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High food costs threaten poor in Africa

Alisa Roth Apr 10, 2008


Renita Jablonski: You’ve probably noticed the cost of food has gone up lately. In some cases, by a good chunk of change. It’s even worse in the developing world, where hunger is often a problem. The World Bank came out with a report this week saying the high cost of food threatens to undo recent gains in the fight against poverty and malnutrition. One solution is to increase loans for agriculture in Africa. Alisa Roth has more.

Alisa Roth: The World Bank says it’ll nearly double lending for agriculture in Africa in the next fiscal year. From $450 million to $800 million dollars. Soren Ambrose is Africa Program manager at watchdog group Bank Information Center. He says the extra money could make a difference.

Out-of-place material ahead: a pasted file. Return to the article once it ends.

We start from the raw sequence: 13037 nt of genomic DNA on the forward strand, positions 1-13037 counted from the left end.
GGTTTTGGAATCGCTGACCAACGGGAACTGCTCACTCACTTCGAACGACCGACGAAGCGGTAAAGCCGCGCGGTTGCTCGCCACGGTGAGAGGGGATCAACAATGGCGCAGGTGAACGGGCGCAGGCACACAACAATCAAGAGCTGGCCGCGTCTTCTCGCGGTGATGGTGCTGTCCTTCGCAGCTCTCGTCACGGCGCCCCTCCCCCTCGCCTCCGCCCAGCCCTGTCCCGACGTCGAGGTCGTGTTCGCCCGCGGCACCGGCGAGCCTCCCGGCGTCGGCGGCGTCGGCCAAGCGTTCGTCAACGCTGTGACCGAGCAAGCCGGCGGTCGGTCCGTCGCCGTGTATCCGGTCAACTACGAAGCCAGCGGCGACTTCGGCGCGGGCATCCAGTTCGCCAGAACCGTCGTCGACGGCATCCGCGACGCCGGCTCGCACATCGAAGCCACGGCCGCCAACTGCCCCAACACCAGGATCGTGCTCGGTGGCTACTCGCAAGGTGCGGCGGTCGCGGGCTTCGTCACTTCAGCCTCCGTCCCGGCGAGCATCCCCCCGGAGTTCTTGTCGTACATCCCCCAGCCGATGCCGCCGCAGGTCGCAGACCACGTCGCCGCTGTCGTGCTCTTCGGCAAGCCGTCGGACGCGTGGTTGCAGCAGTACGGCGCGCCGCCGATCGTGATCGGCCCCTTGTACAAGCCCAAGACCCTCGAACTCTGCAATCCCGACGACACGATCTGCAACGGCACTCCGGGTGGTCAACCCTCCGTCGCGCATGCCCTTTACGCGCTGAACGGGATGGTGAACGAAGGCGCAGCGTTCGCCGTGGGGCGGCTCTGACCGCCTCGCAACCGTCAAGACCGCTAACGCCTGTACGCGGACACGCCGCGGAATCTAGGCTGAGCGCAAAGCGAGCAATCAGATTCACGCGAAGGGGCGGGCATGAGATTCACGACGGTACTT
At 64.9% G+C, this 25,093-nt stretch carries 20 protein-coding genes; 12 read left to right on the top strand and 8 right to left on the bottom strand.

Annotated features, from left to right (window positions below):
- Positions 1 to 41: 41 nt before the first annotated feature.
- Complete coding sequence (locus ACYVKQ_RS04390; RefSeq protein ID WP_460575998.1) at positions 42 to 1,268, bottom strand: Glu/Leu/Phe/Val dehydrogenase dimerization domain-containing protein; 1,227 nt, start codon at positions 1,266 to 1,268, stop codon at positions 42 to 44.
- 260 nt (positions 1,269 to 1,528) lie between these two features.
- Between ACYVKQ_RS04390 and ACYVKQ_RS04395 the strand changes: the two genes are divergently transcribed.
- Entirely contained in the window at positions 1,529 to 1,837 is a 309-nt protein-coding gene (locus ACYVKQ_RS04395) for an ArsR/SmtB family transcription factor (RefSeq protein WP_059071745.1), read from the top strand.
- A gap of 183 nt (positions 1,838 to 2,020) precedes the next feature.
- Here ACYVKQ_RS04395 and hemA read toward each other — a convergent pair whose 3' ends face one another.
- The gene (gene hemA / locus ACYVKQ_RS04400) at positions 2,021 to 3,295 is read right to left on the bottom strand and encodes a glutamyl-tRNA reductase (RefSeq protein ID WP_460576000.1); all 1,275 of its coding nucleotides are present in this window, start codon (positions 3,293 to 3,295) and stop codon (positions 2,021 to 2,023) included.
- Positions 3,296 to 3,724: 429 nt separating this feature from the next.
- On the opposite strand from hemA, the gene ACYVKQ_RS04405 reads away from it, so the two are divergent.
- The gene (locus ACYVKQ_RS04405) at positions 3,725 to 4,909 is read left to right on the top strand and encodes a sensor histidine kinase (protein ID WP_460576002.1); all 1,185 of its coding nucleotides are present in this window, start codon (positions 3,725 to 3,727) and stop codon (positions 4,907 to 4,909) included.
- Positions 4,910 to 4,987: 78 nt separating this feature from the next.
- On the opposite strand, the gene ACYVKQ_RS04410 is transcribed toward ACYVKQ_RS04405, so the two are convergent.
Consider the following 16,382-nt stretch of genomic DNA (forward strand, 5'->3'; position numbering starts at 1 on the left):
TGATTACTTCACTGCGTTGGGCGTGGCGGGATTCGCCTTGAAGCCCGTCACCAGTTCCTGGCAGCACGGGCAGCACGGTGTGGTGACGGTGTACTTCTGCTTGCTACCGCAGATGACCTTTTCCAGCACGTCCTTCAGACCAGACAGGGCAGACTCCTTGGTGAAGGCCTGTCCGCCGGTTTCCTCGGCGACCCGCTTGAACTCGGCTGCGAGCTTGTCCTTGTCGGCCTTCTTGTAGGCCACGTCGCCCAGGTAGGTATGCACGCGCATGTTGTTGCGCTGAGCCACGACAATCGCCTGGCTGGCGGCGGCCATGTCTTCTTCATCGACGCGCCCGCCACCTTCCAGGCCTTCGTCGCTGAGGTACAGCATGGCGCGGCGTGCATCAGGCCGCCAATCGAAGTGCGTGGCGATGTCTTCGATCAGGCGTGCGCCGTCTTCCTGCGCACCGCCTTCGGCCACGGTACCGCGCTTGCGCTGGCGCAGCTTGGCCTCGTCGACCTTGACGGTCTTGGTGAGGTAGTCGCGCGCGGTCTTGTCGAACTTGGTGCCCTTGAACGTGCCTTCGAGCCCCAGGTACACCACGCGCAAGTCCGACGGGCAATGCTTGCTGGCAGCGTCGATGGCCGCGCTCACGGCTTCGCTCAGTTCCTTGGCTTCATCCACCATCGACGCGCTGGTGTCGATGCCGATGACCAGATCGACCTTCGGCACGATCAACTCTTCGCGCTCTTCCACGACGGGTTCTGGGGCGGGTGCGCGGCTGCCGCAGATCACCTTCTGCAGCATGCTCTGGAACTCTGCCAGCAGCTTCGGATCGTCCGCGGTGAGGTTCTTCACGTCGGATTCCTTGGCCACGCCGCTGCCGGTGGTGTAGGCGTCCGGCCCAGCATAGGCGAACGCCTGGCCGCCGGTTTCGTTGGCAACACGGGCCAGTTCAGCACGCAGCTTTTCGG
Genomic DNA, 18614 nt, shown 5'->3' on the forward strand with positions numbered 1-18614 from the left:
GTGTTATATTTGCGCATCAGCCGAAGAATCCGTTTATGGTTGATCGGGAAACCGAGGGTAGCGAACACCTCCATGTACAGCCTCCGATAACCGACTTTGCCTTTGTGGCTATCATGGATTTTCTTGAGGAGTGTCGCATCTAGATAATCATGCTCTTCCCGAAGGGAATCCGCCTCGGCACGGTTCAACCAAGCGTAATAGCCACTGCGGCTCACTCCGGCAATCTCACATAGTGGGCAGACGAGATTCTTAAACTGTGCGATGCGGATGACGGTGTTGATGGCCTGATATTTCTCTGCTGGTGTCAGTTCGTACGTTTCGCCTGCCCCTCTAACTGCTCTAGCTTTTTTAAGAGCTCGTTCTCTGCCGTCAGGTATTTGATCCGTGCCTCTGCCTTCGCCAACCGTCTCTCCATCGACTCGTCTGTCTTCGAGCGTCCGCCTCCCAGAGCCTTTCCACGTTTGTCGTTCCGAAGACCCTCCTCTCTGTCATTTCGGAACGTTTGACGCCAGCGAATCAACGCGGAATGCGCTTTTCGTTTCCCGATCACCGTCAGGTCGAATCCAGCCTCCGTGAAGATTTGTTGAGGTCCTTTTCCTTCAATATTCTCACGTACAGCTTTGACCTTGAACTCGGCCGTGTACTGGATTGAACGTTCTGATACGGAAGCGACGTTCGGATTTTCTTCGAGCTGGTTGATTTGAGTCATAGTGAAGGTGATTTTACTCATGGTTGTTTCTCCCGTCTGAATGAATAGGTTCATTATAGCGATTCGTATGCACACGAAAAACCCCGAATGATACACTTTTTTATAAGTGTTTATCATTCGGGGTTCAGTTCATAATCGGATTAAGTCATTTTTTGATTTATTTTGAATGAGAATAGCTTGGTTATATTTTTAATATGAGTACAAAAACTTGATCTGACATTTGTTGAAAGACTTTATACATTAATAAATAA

Soren Ambrose: If the programs are wisely designed and wisely implemented, they could contribute to restoring some of the healthy markets in Africa we haven’t had in several decades.

But what constitutes a wisely designed and wisely implemented program?

Ambrose: Programs that will provide credit for small farmers, people who don’t have any money at the beginning of the planting season, but who can produce in the end.

Still, this is a longer-term solution to prevent another situation like the one we’re in. For the short-term, the international community’s going to have to come up with something else — like more food aid.

In New York, I’m Alisa Roth for Marketplace.

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